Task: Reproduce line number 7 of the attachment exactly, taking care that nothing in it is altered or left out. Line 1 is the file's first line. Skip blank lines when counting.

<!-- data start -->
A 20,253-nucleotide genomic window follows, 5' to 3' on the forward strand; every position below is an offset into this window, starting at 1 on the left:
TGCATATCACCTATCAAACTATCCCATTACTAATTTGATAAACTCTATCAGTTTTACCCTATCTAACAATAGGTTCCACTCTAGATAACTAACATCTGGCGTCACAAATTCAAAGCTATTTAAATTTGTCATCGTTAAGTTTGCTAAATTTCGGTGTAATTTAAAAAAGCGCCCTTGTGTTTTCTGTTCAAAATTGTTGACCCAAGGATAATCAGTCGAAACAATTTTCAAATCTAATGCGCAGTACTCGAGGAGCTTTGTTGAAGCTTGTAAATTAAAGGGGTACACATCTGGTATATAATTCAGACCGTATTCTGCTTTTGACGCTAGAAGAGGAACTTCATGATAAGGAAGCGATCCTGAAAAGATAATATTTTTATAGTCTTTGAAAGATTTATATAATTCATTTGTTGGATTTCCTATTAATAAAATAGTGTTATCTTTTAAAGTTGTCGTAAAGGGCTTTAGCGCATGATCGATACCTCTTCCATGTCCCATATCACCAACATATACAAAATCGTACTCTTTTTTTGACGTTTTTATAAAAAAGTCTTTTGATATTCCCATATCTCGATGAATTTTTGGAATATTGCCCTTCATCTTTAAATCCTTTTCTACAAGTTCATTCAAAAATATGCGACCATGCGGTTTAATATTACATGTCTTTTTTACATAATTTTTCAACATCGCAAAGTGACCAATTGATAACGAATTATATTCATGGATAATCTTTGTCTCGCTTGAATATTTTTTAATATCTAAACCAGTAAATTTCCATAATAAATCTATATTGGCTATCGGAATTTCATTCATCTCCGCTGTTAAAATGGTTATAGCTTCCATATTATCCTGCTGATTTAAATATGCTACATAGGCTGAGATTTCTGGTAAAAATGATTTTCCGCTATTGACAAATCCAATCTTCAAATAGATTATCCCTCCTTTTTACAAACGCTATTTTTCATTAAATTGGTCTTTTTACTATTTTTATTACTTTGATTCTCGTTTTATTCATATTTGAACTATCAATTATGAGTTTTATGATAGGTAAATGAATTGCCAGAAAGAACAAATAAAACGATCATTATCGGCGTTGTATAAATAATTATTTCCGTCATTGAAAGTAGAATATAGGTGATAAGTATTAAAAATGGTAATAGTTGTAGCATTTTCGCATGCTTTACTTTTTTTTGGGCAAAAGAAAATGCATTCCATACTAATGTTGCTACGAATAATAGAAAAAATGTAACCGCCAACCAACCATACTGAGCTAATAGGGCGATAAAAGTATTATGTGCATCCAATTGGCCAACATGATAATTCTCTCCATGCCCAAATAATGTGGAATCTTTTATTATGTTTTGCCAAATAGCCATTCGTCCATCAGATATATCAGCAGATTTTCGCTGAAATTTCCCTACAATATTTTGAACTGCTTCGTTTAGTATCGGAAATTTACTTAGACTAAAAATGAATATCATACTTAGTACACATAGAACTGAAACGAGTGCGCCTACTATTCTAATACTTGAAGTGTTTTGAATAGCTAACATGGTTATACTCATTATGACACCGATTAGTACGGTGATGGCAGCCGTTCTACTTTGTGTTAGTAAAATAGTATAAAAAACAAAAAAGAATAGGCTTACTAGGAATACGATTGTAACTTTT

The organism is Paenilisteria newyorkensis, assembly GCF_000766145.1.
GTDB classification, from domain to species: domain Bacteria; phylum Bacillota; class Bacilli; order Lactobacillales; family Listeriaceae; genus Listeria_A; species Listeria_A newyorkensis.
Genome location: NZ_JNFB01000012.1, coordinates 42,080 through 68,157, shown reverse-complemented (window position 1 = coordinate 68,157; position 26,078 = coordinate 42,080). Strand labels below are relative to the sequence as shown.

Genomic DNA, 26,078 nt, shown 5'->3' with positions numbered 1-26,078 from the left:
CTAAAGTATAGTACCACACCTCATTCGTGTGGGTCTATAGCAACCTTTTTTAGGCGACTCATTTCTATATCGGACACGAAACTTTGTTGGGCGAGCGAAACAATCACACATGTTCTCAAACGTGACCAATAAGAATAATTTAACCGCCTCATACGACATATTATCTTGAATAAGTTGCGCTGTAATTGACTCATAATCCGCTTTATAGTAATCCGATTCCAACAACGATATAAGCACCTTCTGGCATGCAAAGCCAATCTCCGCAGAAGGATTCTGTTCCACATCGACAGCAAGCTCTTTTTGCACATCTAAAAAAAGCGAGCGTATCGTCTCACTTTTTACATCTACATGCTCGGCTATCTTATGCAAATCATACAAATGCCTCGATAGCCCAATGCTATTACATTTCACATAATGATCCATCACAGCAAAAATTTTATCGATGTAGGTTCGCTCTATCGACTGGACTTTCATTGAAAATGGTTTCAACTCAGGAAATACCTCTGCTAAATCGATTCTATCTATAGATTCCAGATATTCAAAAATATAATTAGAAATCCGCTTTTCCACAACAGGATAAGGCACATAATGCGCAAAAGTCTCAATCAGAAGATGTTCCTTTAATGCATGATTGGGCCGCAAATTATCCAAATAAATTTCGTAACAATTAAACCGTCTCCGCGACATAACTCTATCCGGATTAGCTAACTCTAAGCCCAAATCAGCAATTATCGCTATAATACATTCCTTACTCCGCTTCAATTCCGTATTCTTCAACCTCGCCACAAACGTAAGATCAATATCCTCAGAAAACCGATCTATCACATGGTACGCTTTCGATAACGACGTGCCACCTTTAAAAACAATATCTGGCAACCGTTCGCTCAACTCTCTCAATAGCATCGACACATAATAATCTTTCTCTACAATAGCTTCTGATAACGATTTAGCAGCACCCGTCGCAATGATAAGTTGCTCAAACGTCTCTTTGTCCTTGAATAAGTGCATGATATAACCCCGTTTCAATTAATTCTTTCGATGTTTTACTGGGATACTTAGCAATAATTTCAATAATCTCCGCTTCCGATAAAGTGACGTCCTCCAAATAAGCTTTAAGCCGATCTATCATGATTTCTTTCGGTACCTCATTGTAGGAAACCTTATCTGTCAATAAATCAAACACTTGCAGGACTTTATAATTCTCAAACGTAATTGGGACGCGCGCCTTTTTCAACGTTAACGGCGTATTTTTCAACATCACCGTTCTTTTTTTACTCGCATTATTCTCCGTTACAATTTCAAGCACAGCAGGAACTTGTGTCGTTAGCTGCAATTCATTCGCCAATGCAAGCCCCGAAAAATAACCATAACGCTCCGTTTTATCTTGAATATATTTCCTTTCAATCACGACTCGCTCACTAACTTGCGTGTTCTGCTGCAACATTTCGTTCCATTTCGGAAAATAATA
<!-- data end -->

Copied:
CTAAAGTATAGTACCACACCTCATTCGTGTGGGTCTATAGCAACCTTTTTTAGGCGACTCATTTCTATATCGGACACGAAACTTTGTTGGGCGAGCGAAACAATCACACATGTTCTCAAACGTGACCAATAAGAATAATTTAACCGCCTCATACGACATATTATCTTGAATAAGTTGCGCTGTAATTGACTCATAATCCGCTTTATAGTAATCCGATTCCAACAACGATATAAGCACCTTCTGGCATGCAAAGCCAATCTCCGCAGAAGGATTCTGTTCCACATCGACAGCAAGCTCTTTTTGCACATCTAAAAAAAGCGAGCGTATCGTCTCACTTTTTACATCTACATGCTCGGCTATCTTATGCAAATCATACAAATGCCTCGATAGCCCAATGCTATTACATTTCACATAATGATCCATCACAGCAAAAATTTTATCGATGTAGGTTCGCTCTATCGACTGGACTTTCATTGAAAATGGTTTCAACTCAGGAAATACCTCTGCTAAATCGATTCTATCTATAGATTCCAGATATTCAAAAATATAATTAGAAATCCGCTTTTCCACAACAGGATAAGGCACATAATGCGCAAAAGTCTCAATCAGAAGATGTTCCTTTAATGCATGATTGGGCCGCAAATTATCCAAATAAATTTCGTAACAATTAAACCGTCTCCGCGACATAACTCTATCCGGATTAGCTAACTCTAAGCCCAAATCAGCAATTATCGCTATAATACATTCCTTACTCCGCTTCAATTCCGTATTCTTCAACCTCGCCACAAACGTAAGATCAATATCCTCAGAAAACCGATCTATCACATGGTACGCTTTCGATAACGACGTGCCACCTTTAAAAACAATATCTGGCAACCGTTCGCTCAACTCTCTCAATAGCATCGACACATAATAATCTTTCTCTACAATAGCTTCTGATAACGATTTAGCAGCACCCGTCGCAATGATAAGTTGCTCAAACGTCTCTTTGTCCTTGAATAAGTGCATGATATAACCCCGTTTCAATTAATTCTTTCGATGTTTTACTGGGATACTTAGCAATAATTTCAATAATCTCCGCTTCCGATAAAGTGACGTCCTCCAAATAAGCTTTAAGCCGATCTATCATGATTTCTTTCGGTACCTCATTGTAGGAAACCTTATCTGTCAATAAATCAAACACTTGCAGGACTTTATAATTCTCAAACGTAATTGGGACGCGCGCCTTTTTCAACGTTAACGGCGTATTTTTCAACATCACCGTTCTTTTTTTACTCGCATTATTCTCCGTTACAATTTCAAGCACAGCAGGAACTTGTGTCGTTAGCTGCAATTCATTCGCCAATGCAAGCCCCGAAAAATAACCATAACGCTCCGTTTTATCTTGAATATATTTCCTTTCAATCACGACTCGCTCACTAACTTGCGTGTTCTGCTGCAACATTTCGTTCCATTTCGGAAAATAATA